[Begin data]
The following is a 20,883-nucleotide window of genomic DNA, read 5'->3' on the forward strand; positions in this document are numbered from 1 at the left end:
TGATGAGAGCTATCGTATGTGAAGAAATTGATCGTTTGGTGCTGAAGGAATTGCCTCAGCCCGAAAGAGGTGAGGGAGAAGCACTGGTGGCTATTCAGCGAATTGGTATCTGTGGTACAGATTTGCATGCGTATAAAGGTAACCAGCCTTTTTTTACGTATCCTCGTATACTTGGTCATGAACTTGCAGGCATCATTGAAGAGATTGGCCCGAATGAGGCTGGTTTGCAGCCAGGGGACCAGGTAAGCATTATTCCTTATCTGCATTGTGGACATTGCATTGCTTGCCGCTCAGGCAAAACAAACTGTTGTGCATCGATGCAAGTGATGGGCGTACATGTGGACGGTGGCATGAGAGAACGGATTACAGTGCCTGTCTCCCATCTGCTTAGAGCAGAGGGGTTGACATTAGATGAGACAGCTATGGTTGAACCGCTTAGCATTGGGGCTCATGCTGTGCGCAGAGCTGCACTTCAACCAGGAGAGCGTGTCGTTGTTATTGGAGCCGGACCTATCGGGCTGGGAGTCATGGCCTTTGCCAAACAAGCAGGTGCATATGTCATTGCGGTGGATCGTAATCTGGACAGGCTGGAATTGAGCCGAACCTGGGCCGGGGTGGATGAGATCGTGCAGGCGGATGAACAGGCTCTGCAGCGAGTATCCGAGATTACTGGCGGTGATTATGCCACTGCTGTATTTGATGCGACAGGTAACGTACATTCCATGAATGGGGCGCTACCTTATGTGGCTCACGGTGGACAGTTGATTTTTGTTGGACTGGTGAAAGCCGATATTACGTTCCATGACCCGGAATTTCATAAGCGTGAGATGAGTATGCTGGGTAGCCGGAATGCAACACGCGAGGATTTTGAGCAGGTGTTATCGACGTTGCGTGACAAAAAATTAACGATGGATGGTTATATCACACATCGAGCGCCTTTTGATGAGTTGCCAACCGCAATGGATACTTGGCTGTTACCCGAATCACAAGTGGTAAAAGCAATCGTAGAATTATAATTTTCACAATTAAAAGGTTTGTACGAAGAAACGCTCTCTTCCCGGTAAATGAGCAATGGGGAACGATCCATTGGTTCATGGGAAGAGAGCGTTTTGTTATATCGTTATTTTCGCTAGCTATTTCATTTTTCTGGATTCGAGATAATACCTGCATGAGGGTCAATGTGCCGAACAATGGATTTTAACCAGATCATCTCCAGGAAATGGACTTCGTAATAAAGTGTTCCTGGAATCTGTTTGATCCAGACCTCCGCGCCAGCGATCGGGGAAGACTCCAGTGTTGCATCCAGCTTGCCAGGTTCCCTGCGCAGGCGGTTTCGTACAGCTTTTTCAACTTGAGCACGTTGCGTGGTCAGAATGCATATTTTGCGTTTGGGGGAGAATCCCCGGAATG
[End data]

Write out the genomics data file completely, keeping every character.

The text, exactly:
The following is a 20,883-nucleotide window of genomic DNA, read 5'->3' on the forward strand; positions in this document are numbered from 1 at the left end:
TGATGAGAGCTATCGTATGTGAAGAAATTGATCGTTTGGTGCTGAAGGAATTGCCTCAGCCCGAAAGAGGTGAGGGAGAAGCACTGGTGGCTATTCAGCGAATTGGTATCTGTGGTACAGATTTGCATGCGTATAAAGGTAACCAGCCTTTTTTTACGTATCCTCGTATACTTGGTCATGAACTTGCAGGCATCATTGAAGAGATTGGCCCGAATGAGGCTGGTTTGCAGCCAGGGGACCAGGTAAGCATTATTCCTTATCTGCATTGTGGACATTGCATTGCTTGCCGCTCAGGCAAAACAAACTGTTGTGCATCGATGCAAGTGATGGGCGTACATGTGGACGGTGGCATGAGAGAACGGATTACAGTGCCTGTCTCCCATCTGCTTAGAGCAGAGGGGTTGACATTAGATGAGACAGCTATGGTTGAACCGCTTAGCATTGGGGCTCATGCTGTGCGCAGAGCTGCACTTCAACCAGGAGAGCGTGTCGTTGTTATTGGAGCCGGACCTATCGGGCTGGGAGTCATGGCCTTTGCCAAACAAGCAGGTGCATATGTCATTGCGGTGGATCGTAATCTGGACAGGCTGGAATTGAGCCGAACCTGGGCCGGGGTGGATGAGATCGTGCAGGCGGATGAACAGGCTCTGCAGCGAGTATCCGAGATTACTGGCGGTGATTATGCCACTGCTGTATTTGATGCGACAGGTAACGTACATTCCATGAATGGGGCGCTACCTTATGTGGCTCACGGTGGACAGTTGATTTTTGTTGGACTGGTGAAAGCCGATATTACGTTCCATGACCCGGAATTTCATAAGCGTGAGATGAGTATGCTGGGTAGCCGGAATGCAACACGCGAGGATTTTGAGCAGGTGTTATCGACGTTGCGTGACAAAAAATTAACGATGGATGGTTATATCACACATCGAGCGCCTTTTGATGAGTTGCCAACCGCAATGGATACTTGGCTGTTACCCGAATCACAAGTGGTAAAAGCAATCGTAGAATTATAATTTTCACAATTAAAAGGTTTGTACGAAGAAACGCTCTCTTCCCGGTAAATGAGCAATGGGGAACGATCCATTGGTTCATGGGAAGAGAGCGTTTTGTTATATCGTTATTTTCGCTAGCTATTTCATTTTTCTGGATTCGAGATAATACCTGCATGAGGGTCAATGTGCCGAACAATGGATTTTAACCAGATCATCTCCAGGAAATGGACTTCGTAATAAAGTGTTCCTGGAATCTGTTTGATCCAGACCTCCGCGCCAGCGATCGGGGAAGACTCCAGTGTTGCATCCAGCTTGCCAGGTTCCCTGCGCAGGCGGTTTCGTACAGCTTTTTCAACTTGAGCACGTTGCGTGGTCAGAATGCATATTTTGCGTTTGGGGGAGAATCCCCGGAATG